Sometimes patients become frail and have difficulty fighting disease and infection because of their "dependency for care." It is important to know whether patients feed themselves safely or if they depend on staff to feed them. The patient's level of alertness, mentation, and orientation also must be taken into consideration, as well as their ability to attend to task and safely tolerate an entire meal. There is widespread research that indicates the necessity of maintaining good oral hygiene to prevent nosocomial pneumonia, so educating staff to provide good oral care is necessary, as is the need for individualized feeding schedules to maintain hydration and nutrition.
Working with the pulmonary patient who is fragile can be challenging. It is important to understand functional chest anatomy/physiology and common pulmonary disorders. I have found it valuable to my practice to perform cervical and chest auscultation with every patient, using a good-quality stethoscope.
Listening to breath sounds is an essential tool for monitoring the patient's pulmonary status on a daily basis. Common questions when evaluating or treating pulmonary patients are: Is their problem chronic or acute? Do they have an effective cough to clear secretions? Do they tolerate their secretions? How copious are their secretions and what do the secretions look like? Patients who have weak coughs may not be able to protect their airways effectively, especially during feeding. If patients are being suctioned frequently secondary to copious secretions, their ability to swallow and clear the pharynx is obviously impaired.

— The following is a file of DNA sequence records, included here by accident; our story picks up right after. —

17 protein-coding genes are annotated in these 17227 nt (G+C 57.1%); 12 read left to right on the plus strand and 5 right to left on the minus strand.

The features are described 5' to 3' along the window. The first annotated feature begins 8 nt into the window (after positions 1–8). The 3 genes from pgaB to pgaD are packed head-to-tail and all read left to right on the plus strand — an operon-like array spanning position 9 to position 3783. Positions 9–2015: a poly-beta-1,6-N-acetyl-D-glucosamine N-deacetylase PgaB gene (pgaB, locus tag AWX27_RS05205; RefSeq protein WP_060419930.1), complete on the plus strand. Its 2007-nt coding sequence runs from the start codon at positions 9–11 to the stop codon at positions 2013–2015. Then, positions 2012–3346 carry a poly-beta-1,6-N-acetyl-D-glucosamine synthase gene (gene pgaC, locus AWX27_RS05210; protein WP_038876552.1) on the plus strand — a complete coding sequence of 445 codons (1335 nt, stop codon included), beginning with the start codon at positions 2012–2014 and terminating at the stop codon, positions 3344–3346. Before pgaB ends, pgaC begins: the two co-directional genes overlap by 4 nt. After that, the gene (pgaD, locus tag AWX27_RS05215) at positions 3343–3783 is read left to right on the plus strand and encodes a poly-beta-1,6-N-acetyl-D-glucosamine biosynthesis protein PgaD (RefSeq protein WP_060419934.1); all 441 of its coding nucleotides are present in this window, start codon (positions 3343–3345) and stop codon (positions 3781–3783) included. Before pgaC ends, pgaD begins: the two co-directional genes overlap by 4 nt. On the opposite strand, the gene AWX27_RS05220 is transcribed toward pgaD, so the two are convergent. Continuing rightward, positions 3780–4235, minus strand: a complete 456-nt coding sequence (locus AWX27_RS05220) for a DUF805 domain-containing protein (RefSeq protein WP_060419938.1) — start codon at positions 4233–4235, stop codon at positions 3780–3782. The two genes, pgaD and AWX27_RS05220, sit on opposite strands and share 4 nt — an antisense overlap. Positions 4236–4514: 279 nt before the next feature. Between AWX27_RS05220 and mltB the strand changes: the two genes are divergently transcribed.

The most common risk factor for pulmonary patients is fatigue, especially upper-body fatigue. Feeding seems simple, yet for a compromised pulmonary patient, the act of bringing food to the mouth can be exhausting. When these patients tire, eating, sitting, and walking become secondary in importance to simply breathing. These patients require higher nutritional intake due to their high metabolic rate and smaller, more frequent meals are often more manageable. The intricate complexity of the respiratory and swallowing systems increases the risk of the patient experiencing shortness of breath. These patients also have a higher incidence of laryngeal penetration and eventual inconsistent aspiration with the exacerbation of pulmonary issues, especially when fatigued.
A critical factor to consider in the management of patients with pulmonary issues is their medication, including their medication schedule (see box, below left). Many of the inhalers and breathing treatments used by pulmonary patients may affect the GI system by relaxing smooth muscle, including the lower esophageal sphincter, and increasing the incidence of gastroesophageal reflux. Keeping patients upright during and after meals is highly recommended. Becoming familiar with what to expect from common pulmonary issues better prepares the clinician to evaluate and treat the medically fragile patient.